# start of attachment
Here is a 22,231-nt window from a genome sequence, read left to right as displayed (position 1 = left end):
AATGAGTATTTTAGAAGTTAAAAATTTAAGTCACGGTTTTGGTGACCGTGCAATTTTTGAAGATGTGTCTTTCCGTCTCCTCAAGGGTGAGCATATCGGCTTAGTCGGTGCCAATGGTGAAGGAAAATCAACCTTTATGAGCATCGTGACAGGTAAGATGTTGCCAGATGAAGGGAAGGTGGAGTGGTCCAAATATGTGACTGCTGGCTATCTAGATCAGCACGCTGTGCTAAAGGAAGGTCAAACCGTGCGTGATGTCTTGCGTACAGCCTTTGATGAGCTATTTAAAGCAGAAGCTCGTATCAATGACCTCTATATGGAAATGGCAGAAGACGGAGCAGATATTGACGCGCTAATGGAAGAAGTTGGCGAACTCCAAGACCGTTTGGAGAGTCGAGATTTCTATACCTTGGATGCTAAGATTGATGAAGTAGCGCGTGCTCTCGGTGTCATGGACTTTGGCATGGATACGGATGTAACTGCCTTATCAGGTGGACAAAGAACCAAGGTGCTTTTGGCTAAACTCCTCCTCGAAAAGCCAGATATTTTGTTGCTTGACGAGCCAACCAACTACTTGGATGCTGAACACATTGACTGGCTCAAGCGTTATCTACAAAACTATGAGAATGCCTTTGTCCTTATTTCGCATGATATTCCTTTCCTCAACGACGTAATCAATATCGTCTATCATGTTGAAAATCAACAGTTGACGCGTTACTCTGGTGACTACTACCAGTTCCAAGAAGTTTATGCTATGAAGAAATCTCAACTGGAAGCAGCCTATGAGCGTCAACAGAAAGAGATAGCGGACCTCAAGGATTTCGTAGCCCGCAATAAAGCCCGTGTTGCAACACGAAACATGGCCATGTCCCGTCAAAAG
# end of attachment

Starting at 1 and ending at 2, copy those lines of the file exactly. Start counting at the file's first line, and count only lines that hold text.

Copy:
Here is a 22,231-nt window from a genome sequence, read left to right as displayed (position 1 = left end):
AATGAGTATTTTAGAAGTTAAAAATTTAAGTCACGGTTTTGGTGACCGTGCAATTTTTGAAGATGTGTCTTTCCGTCTCCTCAAGGGTGAGCATATCGGCTTAGTCGGTGCCAATGGTGAAGGAAAATCAACCTTTATGAGCATCGTGACAGGTAAGATGTTGCCAGATGAAGGGAAGGTGGAGTGGTCCAAATATGTGACTGCTGGCTATCTAGATCAGCACGCTGTGCTAAAGGAAGGTCAAACCGTGCGTGATGTCTTGCGTACAGCCTTTGATGAGCTATTTAAAGCAGAAGCTCGTATCAATGACCTCTATATGGAAATGGCAGAAGACGGAGCAGATATTGACGCGCTAATGGAAGAAGTTGGCGAACTCCAAGACCGTTTGGAGAGTCGAGATTTCTATACCTTGGATGCTAAGATTGATGAAGTAGCGCGTGCTCTCGGTGTCATGGACTTTGGCATGGATACGGATGTAACTGCCTTATCAGGTGGACAAAGAACCAAGGTGCTTTTGGCTAAACTCCTCCTCGAAAAGCCAGATATTTTGTTGCTTGACGAGCCAACCAACTACTTGGATGCTGAACACATTGACTGGCTCAAGCGTTATCTACAAAACTATGAGAATGCCTTTGTCCTTATTTCGCATGATATTCCTTTCCTCAACGACGTAATCAATATCGTCTATCATGTTGAAAATCAACAGTTGACGCGTTACTCTGGTGACTACTACCAGTTCCAAGAAGTTTATGCTATGAAGAAATCTCAACTGGAAGCAGCCTATGAGCGTCAACAGAAAGAGATAGCGGACCTCAAGGATTTCGTAGCCCGCAATAAAGCCCGTGTTGCAACACGAAACATGGCCATGTCCCGTCAAAAG